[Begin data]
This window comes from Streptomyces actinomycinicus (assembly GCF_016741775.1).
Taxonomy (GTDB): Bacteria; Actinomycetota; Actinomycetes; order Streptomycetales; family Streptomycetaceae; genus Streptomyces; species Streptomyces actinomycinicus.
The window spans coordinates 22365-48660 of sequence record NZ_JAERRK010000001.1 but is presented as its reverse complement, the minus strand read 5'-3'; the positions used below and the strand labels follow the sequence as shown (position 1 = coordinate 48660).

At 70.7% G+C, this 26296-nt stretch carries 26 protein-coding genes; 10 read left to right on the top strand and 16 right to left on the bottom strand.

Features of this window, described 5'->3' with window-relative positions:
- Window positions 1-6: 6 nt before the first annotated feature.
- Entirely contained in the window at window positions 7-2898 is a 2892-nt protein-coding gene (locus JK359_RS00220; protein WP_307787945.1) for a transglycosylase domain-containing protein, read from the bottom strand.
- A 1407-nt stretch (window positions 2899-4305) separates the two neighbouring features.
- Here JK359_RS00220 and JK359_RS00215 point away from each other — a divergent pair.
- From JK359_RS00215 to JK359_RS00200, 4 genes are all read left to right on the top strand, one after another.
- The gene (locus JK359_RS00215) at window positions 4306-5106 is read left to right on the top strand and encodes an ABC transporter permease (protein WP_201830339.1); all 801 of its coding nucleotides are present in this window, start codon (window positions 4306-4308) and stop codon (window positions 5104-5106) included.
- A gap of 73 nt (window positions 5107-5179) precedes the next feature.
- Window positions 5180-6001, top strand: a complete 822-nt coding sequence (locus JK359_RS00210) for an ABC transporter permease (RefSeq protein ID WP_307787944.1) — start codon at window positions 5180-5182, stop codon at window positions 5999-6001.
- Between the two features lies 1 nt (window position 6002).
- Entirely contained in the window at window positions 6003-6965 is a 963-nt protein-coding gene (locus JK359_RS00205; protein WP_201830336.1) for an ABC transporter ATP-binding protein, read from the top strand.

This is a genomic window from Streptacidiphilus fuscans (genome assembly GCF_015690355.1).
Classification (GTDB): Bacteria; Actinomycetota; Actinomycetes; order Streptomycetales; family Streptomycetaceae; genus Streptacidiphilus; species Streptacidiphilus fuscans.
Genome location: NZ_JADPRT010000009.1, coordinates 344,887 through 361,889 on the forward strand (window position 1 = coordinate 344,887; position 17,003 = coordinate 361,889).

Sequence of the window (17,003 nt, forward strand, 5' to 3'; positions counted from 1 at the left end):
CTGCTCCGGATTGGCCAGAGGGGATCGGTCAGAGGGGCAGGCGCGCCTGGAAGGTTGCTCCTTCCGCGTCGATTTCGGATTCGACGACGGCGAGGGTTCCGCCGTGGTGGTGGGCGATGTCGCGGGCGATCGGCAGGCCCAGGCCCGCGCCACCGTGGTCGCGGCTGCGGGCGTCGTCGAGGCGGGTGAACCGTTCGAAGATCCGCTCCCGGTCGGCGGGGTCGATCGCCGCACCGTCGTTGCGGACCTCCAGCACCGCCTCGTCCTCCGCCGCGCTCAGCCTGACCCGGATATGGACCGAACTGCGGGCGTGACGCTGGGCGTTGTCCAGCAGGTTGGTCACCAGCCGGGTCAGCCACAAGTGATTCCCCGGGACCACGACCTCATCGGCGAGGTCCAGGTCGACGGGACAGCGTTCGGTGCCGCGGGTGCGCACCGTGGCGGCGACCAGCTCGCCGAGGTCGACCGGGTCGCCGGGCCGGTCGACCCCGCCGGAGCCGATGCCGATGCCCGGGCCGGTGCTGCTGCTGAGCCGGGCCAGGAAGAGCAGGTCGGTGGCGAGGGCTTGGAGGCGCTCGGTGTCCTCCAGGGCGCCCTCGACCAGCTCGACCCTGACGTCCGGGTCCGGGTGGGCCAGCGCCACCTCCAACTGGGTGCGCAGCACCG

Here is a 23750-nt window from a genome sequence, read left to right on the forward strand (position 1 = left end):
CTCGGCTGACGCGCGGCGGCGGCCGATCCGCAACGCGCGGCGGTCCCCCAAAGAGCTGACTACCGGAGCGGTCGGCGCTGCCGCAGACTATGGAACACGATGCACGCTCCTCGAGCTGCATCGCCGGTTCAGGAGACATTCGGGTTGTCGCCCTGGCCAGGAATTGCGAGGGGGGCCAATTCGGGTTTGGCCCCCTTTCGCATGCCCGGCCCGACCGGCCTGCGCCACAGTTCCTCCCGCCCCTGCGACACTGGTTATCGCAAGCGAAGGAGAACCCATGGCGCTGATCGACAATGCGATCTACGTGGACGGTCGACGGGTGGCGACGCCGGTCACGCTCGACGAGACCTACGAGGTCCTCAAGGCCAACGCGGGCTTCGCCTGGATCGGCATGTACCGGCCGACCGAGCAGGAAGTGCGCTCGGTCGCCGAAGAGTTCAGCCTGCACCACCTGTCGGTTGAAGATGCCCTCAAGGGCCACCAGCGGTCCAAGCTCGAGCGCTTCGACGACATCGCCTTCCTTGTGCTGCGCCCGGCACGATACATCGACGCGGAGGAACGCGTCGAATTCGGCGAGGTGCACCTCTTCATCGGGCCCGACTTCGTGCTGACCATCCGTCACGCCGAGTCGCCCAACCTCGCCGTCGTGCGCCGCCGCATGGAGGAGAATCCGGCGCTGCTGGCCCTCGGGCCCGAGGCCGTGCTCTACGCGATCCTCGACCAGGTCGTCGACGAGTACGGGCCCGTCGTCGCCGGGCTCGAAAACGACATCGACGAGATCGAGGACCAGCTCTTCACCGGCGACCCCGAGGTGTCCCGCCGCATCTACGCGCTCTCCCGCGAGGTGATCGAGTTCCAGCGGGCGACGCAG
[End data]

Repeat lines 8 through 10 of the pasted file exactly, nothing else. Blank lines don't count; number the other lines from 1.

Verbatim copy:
- A 1407-nt stretch (window positions 2899-4305) separates the two neighbouring features.
- Here JK359_RS00220 and JK359_RS00215 point away from each other — a divergent pair.
- From JK359_RS00215 to JK359_RS00200, 4 genes are all read left to right on the top strand, one after another.